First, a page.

All the countries with universal health care are highlighted in green.
Vox answer questions about universal health care here. Long story short, it's possible, but the exact mechanics and outcomes are hard to pin down because the healthcare industry is highly complex.
Single-payer is potentially cheaper than our current health care financing system because government could use its market power to impose lower prices. There are many advantages to such a system. Yet if government squeezes too hard or too indiscriminately, it could cause serious harm. It might also provoke a punishing political backlash from virtually the entire supply side of the medical economy. Rural hospitals on thin margins would be one obvious vulnerable constituency. Veterans, current Medicare recipients, and unionized workers with generous tax-subsidized health plans are three others. Single-payer cannot pass until the interests of such constituencies are addressed.
Critics argue that universal health care is an inefficient way to use money. Consumers would get the most value from reforms and incentives to the health care industry that would make health care more accessible. They point to the fact that many European nations, burdened with debt, are moving towards a US model for healthcare.
But they have not solved the universal and seemingly irresistible problem of rising health care costs. In many cases, attempts to control costs through governmental fiat have led to problems with access to care, either delays in receiving care or outright rationing.
In wrestling with this dilemma, many countries are loosening government controls and injecting market mechanisms, particularly cost-sharing by patients, market pricing of goods and services, and increased competition among insurers and providers. As Pat Cox, former president of the European Parliament, put it in a report to the European Commission, we should start to explore the power of the market as a way of achieving much better value for money?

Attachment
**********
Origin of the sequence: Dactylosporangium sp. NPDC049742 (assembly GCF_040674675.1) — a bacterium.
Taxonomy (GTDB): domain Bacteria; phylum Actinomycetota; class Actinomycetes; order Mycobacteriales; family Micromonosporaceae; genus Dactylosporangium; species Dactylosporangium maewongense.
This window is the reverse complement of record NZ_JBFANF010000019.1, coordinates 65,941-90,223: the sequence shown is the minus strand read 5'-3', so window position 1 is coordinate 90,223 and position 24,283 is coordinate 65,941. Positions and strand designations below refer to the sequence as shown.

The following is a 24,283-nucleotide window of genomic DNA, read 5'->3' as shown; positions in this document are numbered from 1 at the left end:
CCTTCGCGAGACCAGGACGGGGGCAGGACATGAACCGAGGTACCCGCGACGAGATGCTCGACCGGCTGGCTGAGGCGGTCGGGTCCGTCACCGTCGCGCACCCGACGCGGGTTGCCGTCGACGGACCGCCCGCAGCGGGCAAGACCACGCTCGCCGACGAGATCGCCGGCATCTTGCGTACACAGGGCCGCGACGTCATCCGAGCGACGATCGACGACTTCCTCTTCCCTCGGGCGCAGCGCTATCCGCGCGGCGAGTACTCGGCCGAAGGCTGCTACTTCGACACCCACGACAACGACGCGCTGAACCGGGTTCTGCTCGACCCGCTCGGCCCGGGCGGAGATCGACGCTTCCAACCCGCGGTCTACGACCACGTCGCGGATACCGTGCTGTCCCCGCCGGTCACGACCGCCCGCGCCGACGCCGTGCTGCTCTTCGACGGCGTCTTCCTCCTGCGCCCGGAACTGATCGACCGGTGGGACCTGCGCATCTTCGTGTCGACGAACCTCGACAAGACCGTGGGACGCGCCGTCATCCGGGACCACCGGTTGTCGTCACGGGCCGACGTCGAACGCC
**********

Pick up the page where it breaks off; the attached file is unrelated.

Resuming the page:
World Bank president Jim Yong Kim argues that the problems the health care industry face today are symptoms of a larger problem. The system does not work as it is built, and unfairly distributes costs and gains. Implementing a universal health care would allow for the government to restructure how health care works for everyone's benefit.
Many of the problems facing emerging markets are similar to those in high-income countries but the solutions are not. Providing effective universal health coverage systems requires countries to develop new models of healthcare delivery and financing to adapt to changing needs. But the rewards are great. They will increase the health and wellbeing of people and provide a more secure and prosperous economic future.